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ICAEW urges clarity in AI regulatory consultation

Author: ICAEW Insights

Published: 29 Jun 2023

ICAEW’s consultation response supports the UK government’s ambition for flexible AI regulation, but warns clearer guidelines for effective implementation and compliance are needed.

ICAEW’s response to a government consultation on artificial intelligence (AI) regulation has warned that more detailed guidance on how the proposed ideas will be implemented in practice is needed.

The Department for Science, Innovation and Technology (DSIT) launched a consultation in May 2023 to shape the future regulatory framework for AI. The consultation focuses on a policy paper, A pro-innovation approach to AI regulation, published in March this year. It promises a flexible regulatory regime for AI that promotes innovation while minimising potential harms underlined by three main objectives: to drive growth and prosperity; increase public trust in AI; and strengthen the UK’s position as a global leader in AI. 

Although ICAEW’s representation supports the UK government’s AI ambitions, it warns that the government’s proposed strategy doesn’t go into enough detail. This poses challenges for regulators and businesses in understanding the practical implications of its approach, ICAEW warns.

ICAEW’s consultation response also highlights that the proposed regulatory regime differs significantly from the approach adopted in other jurisdictions, such as the EU, where specific requirements are defined. This divergence raises considerations for businesses that develop and market AI products in both the UK and the EU, as they will need to ensure compliance with varying regulatory frameworks.

Esther Mallowah, ICAEW’s Head of Tech Policy, believes there are some helpful ideas in the paper, such as the intention to provide sandboxes where ideas can be tested and adapted to move forward quickly. But a lack of clarity could lead to confusion, she warns.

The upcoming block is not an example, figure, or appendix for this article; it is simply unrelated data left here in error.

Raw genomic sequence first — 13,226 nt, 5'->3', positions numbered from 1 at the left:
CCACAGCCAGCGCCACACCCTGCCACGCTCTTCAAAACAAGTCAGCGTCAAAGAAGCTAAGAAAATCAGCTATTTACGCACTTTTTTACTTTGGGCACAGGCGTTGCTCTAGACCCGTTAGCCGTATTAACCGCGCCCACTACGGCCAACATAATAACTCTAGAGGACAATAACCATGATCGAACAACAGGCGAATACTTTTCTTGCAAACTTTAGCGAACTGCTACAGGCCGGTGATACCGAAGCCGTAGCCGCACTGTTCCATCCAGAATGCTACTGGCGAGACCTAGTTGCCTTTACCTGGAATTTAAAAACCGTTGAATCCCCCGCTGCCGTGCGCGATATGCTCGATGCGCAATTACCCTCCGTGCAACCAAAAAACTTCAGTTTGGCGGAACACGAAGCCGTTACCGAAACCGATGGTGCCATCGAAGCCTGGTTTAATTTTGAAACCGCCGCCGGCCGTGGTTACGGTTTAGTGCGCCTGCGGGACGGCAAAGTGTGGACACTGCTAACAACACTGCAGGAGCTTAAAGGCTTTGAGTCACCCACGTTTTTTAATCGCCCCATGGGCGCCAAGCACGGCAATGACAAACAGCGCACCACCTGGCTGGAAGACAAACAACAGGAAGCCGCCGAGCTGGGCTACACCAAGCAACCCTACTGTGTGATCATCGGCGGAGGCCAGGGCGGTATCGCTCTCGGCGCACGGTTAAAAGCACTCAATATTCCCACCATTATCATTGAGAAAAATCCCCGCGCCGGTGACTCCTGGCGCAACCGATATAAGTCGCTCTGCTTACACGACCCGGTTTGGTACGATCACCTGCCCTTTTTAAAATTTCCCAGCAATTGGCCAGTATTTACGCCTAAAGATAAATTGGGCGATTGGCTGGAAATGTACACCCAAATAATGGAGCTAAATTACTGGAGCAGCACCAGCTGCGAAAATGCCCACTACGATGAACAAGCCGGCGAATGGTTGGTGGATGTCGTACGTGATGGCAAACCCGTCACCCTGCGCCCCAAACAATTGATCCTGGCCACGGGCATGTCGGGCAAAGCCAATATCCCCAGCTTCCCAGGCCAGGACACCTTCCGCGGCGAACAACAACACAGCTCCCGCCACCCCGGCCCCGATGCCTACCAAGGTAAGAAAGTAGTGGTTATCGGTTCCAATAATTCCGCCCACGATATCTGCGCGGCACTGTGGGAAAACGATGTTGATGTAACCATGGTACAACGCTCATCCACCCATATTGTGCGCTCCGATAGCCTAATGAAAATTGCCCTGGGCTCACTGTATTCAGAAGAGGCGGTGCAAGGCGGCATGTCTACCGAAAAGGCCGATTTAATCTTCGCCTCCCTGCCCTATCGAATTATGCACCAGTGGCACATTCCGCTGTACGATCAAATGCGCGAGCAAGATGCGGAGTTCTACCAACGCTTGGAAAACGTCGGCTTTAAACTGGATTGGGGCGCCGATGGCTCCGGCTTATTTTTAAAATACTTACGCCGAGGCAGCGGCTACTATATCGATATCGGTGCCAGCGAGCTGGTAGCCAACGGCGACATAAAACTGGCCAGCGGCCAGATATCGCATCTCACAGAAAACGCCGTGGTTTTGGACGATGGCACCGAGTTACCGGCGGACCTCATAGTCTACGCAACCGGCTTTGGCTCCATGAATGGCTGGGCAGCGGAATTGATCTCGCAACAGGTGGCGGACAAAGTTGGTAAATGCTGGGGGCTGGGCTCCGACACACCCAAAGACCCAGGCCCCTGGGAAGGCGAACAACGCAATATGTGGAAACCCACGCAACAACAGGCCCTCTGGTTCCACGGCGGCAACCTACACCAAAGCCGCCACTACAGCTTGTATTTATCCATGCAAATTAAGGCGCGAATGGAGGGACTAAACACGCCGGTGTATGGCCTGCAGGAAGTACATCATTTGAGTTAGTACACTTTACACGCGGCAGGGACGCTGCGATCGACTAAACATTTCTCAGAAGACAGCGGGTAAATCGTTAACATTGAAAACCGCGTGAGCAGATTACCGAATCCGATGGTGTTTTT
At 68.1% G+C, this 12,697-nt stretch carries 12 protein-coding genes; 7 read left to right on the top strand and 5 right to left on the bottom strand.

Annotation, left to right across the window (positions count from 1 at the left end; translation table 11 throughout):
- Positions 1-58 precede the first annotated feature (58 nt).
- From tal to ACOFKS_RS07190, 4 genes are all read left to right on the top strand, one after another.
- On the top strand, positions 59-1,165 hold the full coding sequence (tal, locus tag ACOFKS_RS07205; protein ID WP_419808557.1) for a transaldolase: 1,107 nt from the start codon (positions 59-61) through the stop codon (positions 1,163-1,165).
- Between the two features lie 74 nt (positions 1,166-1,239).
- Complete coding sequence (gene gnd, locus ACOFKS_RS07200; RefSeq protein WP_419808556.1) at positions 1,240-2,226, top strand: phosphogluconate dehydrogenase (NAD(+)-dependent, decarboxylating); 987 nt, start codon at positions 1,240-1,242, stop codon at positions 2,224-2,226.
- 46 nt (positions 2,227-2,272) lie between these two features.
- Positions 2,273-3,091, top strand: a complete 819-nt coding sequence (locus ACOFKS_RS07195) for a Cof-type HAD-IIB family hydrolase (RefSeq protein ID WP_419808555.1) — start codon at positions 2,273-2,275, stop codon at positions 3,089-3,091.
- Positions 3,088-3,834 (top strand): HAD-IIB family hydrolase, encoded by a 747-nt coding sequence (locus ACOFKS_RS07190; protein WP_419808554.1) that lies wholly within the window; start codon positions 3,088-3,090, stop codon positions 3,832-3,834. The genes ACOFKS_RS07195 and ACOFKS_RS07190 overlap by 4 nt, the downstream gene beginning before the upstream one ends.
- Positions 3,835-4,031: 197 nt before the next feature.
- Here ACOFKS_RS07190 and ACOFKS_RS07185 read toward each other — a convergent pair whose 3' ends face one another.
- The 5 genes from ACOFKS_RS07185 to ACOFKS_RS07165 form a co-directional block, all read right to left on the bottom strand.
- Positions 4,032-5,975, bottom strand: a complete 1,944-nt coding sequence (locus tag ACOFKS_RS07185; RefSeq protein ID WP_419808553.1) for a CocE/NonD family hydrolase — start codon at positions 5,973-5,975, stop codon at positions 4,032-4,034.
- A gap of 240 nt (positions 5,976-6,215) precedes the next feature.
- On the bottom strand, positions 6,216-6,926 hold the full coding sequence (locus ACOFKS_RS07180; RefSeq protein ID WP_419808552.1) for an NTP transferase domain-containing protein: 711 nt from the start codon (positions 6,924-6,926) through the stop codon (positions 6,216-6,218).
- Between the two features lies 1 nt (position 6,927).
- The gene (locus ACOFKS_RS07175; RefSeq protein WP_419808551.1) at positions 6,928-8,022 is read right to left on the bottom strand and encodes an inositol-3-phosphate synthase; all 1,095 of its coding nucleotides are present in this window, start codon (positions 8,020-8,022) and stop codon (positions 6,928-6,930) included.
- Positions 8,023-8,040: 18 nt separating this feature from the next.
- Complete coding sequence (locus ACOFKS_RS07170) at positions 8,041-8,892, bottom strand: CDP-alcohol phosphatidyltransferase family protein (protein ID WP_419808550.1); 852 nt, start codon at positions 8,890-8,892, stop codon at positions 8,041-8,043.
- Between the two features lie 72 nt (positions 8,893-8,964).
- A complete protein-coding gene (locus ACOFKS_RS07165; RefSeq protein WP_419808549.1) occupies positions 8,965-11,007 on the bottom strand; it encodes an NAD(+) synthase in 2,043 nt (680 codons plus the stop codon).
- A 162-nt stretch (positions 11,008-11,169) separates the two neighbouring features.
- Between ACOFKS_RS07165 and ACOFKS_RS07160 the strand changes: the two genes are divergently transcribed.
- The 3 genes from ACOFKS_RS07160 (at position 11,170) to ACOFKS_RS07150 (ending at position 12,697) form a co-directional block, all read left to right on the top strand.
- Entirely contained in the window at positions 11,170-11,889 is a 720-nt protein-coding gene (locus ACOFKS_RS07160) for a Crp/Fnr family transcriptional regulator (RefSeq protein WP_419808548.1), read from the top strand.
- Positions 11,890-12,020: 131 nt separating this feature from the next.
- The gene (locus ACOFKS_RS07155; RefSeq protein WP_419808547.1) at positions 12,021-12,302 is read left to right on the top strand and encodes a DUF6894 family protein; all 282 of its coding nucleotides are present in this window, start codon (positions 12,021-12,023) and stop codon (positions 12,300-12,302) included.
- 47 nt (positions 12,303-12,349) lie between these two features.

“While central functions have been proposed that will address some of the challenges with the multi-regulator approach, such as duplicated/contradictory requirements and skills shortages, details on the composition, resourcing and scope of these functions are not available to assess how effective they will be at solving identified issues,” Mallowah says.

She adds: “This lack of clarity not only means that harms associated with AI may not be adequately addressed as it continues to be developed and used, but it also affects a business’s ability to innovate confidently, particularly when operating across multiple jurisdictions taking fundamentally different approaches to AI regulation.”

ICAEW is calling on the government to address its concerns and provide more detailed guidance to facilitate effective implementation and understanding of the regulatory regime. It says clearer guidelines will help businesses to navigate the regulatory landscape, foster compliance and promote responsible AI innovation.

The government says it has invested more than £2.5bn in AI since 2014, including the creation of a £110m AI Tech Missions Fund and £900m to establish a new AI Research Resource and develop an exascale supercomputer capable of running large AI models. This is backed up by a new £8m AI Global Talent Network and £117m of existing funding to create hundreds of new PhDs for AI researchers.

In a ministerial foreword outlining the government’s proposed approach to AI regulation, the Rt Hon Michelle Donelan MP, then Secretary of State for Science, Innovation and Technology, said: “Better public services, high quality jobs and opportunities to learn the skills that will power our future – these are the priorities that will drive our goal to become a science and technology superpower by 2030.

“Most of us are only now beginning to understand the transformative potential of AI as the technology rapidly improves.” 

Donelan argued that AI is already delivering fantastic social and economic benefits for real people – from improving NHS medical care to making transport safer. “Recent advances in things like generative AI give us a glimpse into the enormous opportunities that await us in the near future if we are prepared to lead the world in the AI sector with our values of transparency, accountability and innovation.”

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